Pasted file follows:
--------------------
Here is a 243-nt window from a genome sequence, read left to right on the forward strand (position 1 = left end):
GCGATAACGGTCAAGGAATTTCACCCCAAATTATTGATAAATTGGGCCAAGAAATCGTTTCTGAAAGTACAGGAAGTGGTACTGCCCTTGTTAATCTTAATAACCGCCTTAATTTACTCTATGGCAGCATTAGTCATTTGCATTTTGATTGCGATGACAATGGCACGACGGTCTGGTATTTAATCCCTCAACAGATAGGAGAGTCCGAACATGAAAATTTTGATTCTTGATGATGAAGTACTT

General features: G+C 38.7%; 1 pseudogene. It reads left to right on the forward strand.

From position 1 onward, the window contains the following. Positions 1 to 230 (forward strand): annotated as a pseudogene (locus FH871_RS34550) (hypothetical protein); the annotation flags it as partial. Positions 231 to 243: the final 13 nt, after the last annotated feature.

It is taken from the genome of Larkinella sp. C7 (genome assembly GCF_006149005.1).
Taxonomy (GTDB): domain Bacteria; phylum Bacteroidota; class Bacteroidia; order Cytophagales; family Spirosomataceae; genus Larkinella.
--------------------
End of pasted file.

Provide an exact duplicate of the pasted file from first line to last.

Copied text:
Here is a 243-nt window from a genome sequence, read left to right on the forward strand (position 1 = left end):
GCGATAACGGTCAAGGAATTTCACCCCAAATTATTGATAAATTGGGCCAAGAAATCGTTTCTGAAAGTACAGGAAGTGGTACTGCCCTTGTTAATCTTAATAACCGCCTTAATTTACTCTATGGCAGCATTAGTCATTTGCATTTTGATTGCGATGACAATGGCACGACGGTCTGGTATTTAATCCCTCAACAGATAGGAGAGTCCGAACATGAAAATTTTGATTCTTGATGATGAAGTACTT

General features: G+C 38.7%; 1 pseudogene. It reads left to right on the forward strand.

From position 1 onward, the window contains the following. Positions 1 to 230 (forward strand): annotated as a pseudogene (locus FH871_RS34550) (hypothetical protein); the annotation flags it as partial. Positions 231 to 243: the final 13 nt, after the last annotated feature.

It is taken from the genome of Larkinella sp. C7 (genome assembly GCF_006149005.1).
Taxonomy (GTDB): domain Bacteria; phylum Bacteroidota; class Bacteroidia; order Cytophagales; family Spirosomataceae; genus Larkinella.